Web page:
At the New Life Christian Center, ceiling fans turned quietly Friday, barely stirring the heated air in the non-air-conditioned sanctuary.
But the real action was across the hall, where Stan Sisler made a furious comeback to win the third game of his Men's A Division racquetball match with Paul Knoblock.
"It was a real tough match," said Sisler, a Richmond Academy graduate. "He's a very good player."
While most Georgia Games venues are typical of their events, the Christian Center seemed almost out of place.
The building -- a fitness center before New Life bought the place -- was transformed into a sanctuary and offices. But the renovations left intact four racquetball courts.
But Sisler, of Irmo, S.C., doesn't have a problem with the transformed athletic complex.
"I like it," he said. "I feel like God is here with me. Somebody said the other day that you can't swear. Well you shouldn't swear anyway."
The 38-year-old Sisler is among 20 South Carolina athletes who are part of the 55 racquetball competitors. Another is the oldest participant, 69-year-old Bob Miller.
The North Augusta native has played racquetball nine years, because the sport of handball is nearing extinction.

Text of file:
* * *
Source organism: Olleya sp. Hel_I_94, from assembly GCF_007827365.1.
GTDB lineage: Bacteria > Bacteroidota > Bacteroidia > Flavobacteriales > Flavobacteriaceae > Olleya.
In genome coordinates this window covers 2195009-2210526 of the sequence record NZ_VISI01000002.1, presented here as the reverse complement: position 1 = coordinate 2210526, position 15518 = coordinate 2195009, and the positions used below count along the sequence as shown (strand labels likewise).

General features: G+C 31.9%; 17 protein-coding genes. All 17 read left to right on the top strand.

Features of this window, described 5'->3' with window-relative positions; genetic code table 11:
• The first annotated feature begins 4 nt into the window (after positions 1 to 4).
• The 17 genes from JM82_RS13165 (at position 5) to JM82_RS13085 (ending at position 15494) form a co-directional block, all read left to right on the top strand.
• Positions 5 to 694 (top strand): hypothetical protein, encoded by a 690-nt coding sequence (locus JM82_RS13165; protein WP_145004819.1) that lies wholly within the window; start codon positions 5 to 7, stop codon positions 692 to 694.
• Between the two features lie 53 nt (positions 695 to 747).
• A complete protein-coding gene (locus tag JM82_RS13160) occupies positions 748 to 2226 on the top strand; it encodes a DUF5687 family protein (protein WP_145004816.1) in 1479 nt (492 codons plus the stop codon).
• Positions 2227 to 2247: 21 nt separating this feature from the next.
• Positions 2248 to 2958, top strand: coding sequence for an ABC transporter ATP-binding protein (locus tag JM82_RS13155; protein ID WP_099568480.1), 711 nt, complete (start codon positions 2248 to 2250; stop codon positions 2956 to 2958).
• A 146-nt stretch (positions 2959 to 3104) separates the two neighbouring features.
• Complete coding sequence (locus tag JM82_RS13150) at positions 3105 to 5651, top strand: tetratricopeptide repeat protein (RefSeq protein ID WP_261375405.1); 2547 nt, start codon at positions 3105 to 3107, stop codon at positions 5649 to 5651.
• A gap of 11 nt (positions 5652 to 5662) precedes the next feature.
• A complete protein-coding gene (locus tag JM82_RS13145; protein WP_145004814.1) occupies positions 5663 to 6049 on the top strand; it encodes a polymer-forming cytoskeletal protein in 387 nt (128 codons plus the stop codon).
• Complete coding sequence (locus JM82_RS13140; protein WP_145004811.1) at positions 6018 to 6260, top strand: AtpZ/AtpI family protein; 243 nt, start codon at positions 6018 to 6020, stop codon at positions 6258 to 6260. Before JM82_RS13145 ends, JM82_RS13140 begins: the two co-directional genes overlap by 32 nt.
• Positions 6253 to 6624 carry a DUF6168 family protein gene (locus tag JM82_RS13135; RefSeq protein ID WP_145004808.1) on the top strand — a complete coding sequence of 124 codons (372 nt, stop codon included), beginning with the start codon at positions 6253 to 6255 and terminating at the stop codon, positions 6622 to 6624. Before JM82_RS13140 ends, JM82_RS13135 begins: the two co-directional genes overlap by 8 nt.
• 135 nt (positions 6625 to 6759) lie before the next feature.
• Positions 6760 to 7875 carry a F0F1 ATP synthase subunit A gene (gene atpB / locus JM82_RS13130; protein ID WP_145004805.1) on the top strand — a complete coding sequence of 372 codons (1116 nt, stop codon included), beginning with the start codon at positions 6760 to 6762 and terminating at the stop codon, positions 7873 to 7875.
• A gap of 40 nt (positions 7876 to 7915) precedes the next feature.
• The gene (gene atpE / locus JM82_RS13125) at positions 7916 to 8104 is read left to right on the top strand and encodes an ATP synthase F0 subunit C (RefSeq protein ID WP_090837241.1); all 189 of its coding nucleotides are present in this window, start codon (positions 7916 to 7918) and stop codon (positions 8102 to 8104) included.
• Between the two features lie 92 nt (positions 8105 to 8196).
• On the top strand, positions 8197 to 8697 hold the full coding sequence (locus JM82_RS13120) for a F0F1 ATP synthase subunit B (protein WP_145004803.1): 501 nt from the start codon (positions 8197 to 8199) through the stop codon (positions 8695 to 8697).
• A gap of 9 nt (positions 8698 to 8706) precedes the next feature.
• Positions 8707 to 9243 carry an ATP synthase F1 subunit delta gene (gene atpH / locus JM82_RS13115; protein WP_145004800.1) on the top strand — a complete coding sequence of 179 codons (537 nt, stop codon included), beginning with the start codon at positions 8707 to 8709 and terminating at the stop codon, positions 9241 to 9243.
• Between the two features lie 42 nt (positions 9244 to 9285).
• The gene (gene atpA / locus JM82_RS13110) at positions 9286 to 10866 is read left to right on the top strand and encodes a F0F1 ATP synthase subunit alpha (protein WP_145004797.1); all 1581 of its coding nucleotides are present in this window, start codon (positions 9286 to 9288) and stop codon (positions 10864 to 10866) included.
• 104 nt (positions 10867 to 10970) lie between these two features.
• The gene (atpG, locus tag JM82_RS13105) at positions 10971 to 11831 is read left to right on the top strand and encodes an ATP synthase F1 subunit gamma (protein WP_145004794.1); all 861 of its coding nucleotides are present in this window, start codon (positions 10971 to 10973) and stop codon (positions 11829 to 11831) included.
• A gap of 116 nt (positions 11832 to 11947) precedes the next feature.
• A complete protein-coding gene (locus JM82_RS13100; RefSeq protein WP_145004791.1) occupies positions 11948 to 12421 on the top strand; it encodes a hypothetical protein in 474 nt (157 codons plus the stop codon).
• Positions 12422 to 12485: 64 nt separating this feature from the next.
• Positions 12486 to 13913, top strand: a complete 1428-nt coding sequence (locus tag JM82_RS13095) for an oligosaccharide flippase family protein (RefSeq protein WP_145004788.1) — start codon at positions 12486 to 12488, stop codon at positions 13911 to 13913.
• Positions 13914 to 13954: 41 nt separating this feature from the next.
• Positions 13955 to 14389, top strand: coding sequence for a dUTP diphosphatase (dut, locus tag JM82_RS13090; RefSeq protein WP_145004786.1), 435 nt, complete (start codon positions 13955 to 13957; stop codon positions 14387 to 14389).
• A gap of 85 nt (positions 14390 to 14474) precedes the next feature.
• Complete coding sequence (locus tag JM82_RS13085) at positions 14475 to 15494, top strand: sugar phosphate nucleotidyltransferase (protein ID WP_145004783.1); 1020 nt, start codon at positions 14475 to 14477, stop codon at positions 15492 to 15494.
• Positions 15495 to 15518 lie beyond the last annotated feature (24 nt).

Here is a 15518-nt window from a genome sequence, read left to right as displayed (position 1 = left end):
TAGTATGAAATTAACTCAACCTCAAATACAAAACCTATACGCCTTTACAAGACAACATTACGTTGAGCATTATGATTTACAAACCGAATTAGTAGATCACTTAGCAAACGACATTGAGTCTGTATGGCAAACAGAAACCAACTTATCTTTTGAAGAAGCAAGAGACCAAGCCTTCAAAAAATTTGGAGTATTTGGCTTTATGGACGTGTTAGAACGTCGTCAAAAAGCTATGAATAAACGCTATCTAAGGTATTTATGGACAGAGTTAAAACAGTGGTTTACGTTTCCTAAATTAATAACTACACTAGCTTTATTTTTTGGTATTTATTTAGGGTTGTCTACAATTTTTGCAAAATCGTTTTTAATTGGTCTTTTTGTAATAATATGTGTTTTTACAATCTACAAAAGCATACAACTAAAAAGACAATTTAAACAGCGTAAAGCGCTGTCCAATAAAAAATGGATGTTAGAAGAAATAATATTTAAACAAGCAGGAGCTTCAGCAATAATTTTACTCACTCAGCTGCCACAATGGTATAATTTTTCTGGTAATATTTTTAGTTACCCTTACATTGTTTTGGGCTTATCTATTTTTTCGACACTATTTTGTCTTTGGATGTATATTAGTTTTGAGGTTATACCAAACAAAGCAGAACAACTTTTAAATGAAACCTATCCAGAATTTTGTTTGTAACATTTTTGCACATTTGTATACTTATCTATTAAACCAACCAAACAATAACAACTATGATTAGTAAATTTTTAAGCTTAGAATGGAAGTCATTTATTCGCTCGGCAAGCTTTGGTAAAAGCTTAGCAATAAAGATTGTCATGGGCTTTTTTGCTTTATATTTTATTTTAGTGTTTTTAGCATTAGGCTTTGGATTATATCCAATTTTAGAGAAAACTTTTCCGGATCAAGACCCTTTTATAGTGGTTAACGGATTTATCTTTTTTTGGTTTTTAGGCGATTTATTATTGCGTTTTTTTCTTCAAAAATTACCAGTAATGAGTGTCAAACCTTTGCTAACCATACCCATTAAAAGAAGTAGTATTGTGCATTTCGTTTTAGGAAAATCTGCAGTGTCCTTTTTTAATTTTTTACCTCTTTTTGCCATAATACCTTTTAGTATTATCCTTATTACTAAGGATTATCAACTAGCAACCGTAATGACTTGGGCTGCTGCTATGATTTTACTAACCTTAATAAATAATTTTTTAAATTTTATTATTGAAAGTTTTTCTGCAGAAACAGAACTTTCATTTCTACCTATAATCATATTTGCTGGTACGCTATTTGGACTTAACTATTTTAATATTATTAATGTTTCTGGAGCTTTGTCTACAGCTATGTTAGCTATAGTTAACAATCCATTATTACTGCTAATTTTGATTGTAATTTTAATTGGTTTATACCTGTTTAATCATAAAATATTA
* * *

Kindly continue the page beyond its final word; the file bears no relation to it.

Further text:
"It's like a golf ball," he said. "It will tear your hand up. So I went to the closest thing to it, which is racquetball."
Miller has played racquetball for nine years and plays for several reasons, but mainly to stay in shape.
"The President's Council on Fitness said it is one of the best sports for exercise," Miller said. "If I play golf, it takes four hours. I can play this in one hour and get all the exercise I need."
Miller, though, is not playing in the Georgia Games just for exercise.
"I plan to win," said Miller, who is ranked No. 6 in the nation in the 65-69 age group.
And Miller proves, once again, that age is just a number.
"Age isn't a factor," he said. "When you're competing with them, they want to beat your behind."